Abstract

Borehole Gravity (BHGM) measurements are passive observations of the gravity field beneath the surface. The BHGM responds to the bulk density of a large rock volume surrounding the borehole, which is orders of magnitude larger than the volume sampled by nuclear logs or cores.

A summary of the corrections applied to BHGM measurements during processing as well as simplistic rules-of-thumb for interpreting BHGM data in a uniform host rock are presented. However, processing and interpretation of BHGM data are complicated by changes in the density of formations intersected by the borehole, and modeling and inversion yield more sophisticated solutions.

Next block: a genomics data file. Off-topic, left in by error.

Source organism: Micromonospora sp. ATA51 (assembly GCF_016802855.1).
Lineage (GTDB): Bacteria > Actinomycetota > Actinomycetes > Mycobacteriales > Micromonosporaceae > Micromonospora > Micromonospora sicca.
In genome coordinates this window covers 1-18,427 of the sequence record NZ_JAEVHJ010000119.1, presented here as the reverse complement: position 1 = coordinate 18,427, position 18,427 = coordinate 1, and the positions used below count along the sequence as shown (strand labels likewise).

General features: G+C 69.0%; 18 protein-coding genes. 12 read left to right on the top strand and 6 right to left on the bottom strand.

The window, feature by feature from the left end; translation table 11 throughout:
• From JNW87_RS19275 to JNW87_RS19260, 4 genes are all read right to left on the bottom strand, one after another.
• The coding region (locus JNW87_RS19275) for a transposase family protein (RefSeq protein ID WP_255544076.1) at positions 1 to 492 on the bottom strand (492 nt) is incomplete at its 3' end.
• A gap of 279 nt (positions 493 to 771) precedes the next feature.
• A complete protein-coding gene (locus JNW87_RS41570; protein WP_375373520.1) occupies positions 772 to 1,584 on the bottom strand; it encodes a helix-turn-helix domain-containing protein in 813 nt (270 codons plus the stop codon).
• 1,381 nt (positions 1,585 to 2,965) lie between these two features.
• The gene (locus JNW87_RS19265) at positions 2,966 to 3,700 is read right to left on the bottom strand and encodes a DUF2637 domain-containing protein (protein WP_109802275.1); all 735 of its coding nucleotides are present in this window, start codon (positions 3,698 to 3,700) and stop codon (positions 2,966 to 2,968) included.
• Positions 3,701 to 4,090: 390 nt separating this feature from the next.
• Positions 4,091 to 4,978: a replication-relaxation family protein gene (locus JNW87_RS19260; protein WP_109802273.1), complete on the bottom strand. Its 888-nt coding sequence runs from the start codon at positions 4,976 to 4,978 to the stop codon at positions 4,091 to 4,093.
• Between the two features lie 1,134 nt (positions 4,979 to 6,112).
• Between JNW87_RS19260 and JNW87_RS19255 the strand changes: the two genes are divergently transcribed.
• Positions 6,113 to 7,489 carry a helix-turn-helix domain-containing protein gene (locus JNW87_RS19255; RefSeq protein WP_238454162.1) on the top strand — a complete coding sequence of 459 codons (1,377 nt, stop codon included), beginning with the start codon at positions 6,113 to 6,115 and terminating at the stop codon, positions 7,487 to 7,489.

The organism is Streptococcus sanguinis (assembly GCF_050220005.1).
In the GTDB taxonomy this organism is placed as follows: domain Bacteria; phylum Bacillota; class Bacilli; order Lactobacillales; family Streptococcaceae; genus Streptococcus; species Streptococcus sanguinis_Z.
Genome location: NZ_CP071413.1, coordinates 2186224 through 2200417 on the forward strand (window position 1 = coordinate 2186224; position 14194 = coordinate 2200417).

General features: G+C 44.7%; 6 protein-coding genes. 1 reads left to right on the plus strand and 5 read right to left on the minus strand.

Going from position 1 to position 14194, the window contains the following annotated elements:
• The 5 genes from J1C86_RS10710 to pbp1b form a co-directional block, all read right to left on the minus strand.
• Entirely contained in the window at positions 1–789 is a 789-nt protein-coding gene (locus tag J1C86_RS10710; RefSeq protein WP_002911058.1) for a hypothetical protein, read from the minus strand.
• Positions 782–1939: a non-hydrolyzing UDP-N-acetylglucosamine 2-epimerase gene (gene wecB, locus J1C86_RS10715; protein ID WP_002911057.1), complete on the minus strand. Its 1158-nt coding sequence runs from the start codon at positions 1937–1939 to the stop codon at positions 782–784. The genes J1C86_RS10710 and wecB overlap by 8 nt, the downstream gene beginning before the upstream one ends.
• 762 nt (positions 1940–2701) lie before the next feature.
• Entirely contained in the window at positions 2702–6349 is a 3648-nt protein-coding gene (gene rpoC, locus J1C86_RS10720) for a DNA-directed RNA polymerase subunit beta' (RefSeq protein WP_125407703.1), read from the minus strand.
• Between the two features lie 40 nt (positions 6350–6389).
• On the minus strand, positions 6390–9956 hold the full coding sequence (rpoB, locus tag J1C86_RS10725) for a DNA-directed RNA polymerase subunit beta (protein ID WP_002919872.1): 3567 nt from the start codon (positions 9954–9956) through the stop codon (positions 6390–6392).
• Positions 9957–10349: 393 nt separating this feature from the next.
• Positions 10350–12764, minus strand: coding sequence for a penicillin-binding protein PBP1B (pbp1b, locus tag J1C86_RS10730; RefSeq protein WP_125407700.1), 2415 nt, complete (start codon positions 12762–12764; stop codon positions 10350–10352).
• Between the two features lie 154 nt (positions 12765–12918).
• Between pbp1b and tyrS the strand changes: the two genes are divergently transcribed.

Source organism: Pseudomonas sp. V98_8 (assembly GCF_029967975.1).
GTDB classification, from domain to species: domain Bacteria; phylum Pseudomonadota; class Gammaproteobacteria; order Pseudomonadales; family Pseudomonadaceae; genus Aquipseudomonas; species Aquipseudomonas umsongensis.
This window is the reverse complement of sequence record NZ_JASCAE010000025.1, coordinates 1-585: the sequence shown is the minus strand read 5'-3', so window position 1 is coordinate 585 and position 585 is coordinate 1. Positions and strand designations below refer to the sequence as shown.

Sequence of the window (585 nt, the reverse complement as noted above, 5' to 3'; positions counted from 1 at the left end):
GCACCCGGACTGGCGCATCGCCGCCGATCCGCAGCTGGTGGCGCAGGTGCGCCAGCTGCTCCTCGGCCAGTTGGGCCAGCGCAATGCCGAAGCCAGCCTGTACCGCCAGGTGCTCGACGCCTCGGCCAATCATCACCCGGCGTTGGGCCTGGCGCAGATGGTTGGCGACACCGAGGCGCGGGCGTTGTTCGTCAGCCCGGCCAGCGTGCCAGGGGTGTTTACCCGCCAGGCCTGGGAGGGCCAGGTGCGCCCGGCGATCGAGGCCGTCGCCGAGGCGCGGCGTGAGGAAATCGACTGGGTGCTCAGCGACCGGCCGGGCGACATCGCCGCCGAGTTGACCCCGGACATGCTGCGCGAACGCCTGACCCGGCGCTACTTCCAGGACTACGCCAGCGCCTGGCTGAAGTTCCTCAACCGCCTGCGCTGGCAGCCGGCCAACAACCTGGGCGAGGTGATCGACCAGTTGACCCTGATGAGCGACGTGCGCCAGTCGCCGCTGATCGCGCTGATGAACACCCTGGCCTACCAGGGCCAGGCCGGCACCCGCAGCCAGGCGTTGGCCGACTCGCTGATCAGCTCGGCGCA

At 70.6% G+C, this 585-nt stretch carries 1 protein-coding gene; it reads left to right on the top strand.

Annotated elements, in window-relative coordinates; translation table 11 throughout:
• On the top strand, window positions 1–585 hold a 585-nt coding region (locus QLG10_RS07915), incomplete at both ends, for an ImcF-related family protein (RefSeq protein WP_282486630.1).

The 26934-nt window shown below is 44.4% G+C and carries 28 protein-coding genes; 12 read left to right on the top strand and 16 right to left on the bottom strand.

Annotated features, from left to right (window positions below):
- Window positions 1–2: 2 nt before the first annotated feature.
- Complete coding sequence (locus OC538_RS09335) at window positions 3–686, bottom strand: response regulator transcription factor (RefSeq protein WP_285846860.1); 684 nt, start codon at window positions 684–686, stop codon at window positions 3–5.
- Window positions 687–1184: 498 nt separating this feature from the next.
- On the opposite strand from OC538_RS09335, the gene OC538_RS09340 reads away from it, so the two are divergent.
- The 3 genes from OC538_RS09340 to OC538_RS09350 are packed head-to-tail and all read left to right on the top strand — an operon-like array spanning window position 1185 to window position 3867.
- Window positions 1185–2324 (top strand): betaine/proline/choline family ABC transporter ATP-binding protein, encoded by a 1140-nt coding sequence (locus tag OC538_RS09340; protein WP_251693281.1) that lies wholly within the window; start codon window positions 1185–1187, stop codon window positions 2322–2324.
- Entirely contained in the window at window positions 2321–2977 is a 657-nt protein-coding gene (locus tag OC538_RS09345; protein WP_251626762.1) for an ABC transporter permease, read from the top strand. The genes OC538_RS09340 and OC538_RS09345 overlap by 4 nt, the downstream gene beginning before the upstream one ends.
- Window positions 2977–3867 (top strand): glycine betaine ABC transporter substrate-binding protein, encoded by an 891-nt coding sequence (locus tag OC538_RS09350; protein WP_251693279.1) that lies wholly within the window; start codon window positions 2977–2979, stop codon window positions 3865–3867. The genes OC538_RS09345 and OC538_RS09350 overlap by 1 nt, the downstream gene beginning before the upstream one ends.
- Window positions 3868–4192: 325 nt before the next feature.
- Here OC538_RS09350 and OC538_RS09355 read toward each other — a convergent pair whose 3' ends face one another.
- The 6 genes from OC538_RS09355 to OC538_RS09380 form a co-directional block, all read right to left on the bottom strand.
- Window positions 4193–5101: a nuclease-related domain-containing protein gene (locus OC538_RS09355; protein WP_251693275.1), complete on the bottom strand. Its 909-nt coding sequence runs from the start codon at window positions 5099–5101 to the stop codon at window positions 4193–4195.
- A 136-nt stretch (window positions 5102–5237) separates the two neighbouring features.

The first generation borehole gravity instrument was introduced in the 1960s and was suitable for large diameter petroleum wells. A second generation BHGM probe for mining and geotechnical applications was introduced in 2011. Using this recently developed probe several examples of BHGM data acquired in Canada and USA for mining exploration and CO2 sequestration are presented.

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